However, I think that that is a bit of a stretch. Martin Bregman, Pacino's longtime manager, recalled the situation to Andrew Yule for Al Pacino: A Life on the Wire, "It was being settled in Los Angeles and was all very high-powered. Al did not want to go out there to settle the matter. He was uncomfortable about the whole deal. He didn't understand why he had to go; he'd never personally agreed to do the film; he found the whole thing insane. I went to pick him up on the morning of the flight. He had two shots before he got on the plane, then became a little tipsy on the way. I had to drag him into the meeting. If I hadn't, he'd never have been allowed to do The Godfather." Bregman explained that they agreed that Pacino would do a later film for MGM (he then bragged that Pacino never actually did do a film for MGM).
Lawrence Grobel interviewed Pacino about it later in the 1970s...
And what did you get for the first Godfather?
For the first one I got thirty-five thousand. About fifteen thousand I owed in legal fees.
I was involved in a movie called The Gang That Couldn't Shoot Straight at MGM. I can't talk too much about it, because I don't know the details. My lawyer is taking care of it, but I was supposed to have said yes and signed for it, and then the Godfather came along.
Later, Grobel returned to the topic...
And then, after the picture [The Godfather - BC] was made, MGM got its lawyers after you?
Naturally. After Godfather II the MGM people remembered their lawsuit against me and said I owed them a picture. It was a real crazy legal battle that was costing me hundreds of thousands of dollars.
Pacino then explained that he ultimately just went to the head of MGM and settled it out of court (Pacino, of course, by that point was famous enough that he could do stuff like that).
Sure doesn't sound like some official deal was made involving De Niro and Pacino, right? Especially not if Pacino was still dealing with the legal after effects years later.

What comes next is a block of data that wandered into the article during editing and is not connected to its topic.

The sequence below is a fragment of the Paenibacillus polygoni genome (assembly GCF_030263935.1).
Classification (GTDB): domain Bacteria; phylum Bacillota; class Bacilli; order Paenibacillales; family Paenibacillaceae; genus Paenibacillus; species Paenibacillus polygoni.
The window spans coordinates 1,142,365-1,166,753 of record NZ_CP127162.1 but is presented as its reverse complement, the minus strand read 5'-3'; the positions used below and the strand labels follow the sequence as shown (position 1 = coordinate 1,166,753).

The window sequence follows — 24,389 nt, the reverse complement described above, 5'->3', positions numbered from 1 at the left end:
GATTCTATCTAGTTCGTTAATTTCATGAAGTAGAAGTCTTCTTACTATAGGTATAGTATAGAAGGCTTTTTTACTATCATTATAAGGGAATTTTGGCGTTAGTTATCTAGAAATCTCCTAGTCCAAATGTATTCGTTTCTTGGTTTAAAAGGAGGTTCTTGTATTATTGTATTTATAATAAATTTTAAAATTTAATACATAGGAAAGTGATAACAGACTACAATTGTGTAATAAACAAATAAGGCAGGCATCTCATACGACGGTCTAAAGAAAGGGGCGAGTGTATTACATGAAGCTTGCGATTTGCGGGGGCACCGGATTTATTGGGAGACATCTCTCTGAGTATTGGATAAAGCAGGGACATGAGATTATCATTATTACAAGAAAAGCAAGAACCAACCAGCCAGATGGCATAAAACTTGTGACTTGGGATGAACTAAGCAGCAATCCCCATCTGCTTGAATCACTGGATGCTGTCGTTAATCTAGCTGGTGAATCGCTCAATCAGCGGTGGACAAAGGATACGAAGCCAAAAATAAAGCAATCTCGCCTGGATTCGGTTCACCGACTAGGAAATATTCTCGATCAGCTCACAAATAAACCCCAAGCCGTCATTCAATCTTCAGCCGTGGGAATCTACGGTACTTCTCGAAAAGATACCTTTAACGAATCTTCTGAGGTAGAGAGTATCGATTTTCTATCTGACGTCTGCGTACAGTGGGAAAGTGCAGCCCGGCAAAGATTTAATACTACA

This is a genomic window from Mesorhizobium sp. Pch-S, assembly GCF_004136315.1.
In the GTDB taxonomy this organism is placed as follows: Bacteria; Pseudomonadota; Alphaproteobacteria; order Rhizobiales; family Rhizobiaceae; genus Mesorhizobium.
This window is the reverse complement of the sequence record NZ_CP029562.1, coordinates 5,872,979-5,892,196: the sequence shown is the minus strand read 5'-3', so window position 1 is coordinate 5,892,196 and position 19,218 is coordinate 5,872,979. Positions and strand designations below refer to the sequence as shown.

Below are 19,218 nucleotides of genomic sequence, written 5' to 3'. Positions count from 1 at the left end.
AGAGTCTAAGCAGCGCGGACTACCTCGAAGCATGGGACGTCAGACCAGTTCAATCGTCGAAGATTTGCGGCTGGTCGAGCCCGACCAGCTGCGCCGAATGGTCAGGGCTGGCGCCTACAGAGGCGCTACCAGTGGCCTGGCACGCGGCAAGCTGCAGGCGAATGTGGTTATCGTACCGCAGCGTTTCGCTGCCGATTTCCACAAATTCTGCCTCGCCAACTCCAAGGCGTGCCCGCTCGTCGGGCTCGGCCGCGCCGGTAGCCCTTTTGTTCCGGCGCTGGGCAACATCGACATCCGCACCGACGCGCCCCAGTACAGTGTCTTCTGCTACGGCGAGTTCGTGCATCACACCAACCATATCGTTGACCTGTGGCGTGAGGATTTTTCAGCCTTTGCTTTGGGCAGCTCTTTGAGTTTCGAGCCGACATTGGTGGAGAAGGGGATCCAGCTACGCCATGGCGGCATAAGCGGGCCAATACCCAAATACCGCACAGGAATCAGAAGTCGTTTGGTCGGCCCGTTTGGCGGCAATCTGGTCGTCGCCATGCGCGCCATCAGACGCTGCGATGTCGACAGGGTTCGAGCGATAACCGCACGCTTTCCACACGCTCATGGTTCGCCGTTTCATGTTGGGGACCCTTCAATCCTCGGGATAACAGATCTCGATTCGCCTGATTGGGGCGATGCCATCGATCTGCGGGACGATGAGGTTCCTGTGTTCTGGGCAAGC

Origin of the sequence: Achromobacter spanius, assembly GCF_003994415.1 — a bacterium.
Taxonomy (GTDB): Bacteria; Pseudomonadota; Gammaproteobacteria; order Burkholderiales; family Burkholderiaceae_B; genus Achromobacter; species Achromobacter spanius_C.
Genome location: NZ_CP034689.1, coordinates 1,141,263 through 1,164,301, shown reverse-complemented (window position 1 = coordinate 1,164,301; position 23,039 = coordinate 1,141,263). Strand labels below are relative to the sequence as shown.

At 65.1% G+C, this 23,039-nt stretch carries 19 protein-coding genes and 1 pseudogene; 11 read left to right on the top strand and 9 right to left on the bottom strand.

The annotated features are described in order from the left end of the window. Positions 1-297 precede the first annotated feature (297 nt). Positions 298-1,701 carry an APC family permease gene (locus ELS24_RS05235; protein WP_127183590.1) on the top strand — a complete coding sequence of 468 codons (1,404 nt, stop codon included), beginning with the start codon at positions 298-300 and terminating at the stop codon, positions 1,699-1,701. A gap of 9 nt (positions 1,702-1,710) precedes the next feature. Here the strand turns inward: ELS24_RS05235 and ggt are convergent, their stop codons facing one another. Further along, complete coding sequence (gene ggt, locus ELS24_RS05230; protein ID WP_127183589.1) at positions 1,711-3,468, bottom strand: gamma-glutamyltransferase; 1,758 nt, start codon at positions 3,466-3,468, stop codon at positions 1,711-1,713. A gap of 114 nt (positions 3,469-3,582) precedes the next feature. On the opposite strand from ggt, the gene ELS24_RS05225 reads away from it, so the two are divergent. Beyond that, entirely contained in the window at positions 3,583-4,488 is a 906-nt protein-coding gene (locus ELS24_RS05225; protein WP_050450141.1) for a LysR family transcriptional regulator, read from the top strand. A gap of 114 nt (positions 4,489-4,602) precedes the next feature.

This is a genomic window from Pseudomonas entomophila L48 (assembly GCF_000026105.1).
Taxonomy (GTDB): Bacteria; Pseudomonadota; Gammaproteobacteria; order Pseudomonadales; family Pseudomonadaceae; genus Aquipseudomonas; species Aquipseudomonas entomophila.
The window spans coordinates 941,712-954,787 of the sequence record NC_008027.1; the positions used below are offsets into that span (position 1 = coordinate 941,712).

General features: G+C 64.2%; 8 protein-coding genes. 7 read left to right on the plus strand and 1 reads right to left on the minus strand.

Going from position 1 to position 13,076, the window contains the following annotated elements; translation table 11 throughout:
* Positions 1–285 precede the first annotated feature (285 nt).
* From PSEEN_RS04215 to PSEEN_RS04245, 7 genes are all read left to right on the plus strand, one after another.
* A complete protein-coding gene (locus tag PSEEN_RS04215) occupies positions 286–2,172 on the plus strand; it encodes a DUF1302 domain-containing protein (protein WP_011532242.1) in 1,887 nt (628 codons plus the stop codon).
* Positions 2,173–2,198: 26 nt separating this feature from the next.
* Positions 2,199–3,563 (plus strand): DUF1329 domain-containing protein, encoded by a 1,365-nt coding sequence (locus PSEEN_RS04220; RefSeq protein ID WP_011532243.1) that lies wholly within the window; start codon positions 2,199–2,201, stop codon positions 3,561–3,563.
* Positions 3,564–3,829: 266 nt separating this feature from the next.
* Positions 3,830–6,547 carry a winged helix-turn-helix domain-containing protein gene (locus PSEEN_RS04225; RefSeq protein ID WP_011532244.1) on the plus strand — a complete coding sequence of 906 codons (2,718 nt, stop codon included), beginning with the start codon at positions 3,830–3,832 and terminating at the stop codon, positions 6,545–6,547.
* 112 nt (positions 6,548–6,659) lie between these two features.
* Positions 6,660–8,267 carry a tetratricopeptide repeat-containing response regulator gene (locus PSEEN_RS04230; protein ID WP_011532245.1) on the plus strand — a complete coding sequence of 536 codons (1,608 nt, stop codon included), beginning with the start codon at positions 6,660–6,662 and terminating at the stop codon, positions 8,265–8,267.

Meanwhile, in Untouchable: Robert De Niro: Unauthorised by Andy Dougan, he described the situation like this, "
"He was eventually given the role of the traitorous Paulie Gatto. It was a supporting role but he was happy to take it. But when the chance of a leading role in a major movie came along he dropped out of The Godfather and signed on to play in The Gang That Couldn't Shoot Straight. Just to complete the round of musical casting chairs, the actor who gave him his chance by dropping out of The Gang That Couldn't Shoot Straight was none other than Al Pacino, who was going in the opposite direction."
Finally, though, just using Occam's Razor, it doesn't seem realistic that De Niro would have been a big enough star for him to be WORTH "trading" him for the film.
It seems a lot more likely that he just got offered a starring role and Coppola wasn't going to hold De Niro to play a tiny role in The Godfather when another picture was offering him a main role. So yes, I'm sure Coppola did technically have to let De Niro out of his Godfather contract, but it doesn't appear to be a trade like that.
Of course, the funny part is that by virtue of no longer playing Paulie in The Godfather, it freed De Niro up to play young Vito Corleone in The Godfather II, which won De Niro his first Academy Award for Best Supporting Actor.
So I'm going with the legend as...
Thanks to Lawrence Grobel, Andrew Yule and Andy Dougan for the information (and thanks to Pacino and Bregman, of course, for their part in the information).
Be sure to check out my archive of TV Legends Revealed for more urban legends about the world of TV.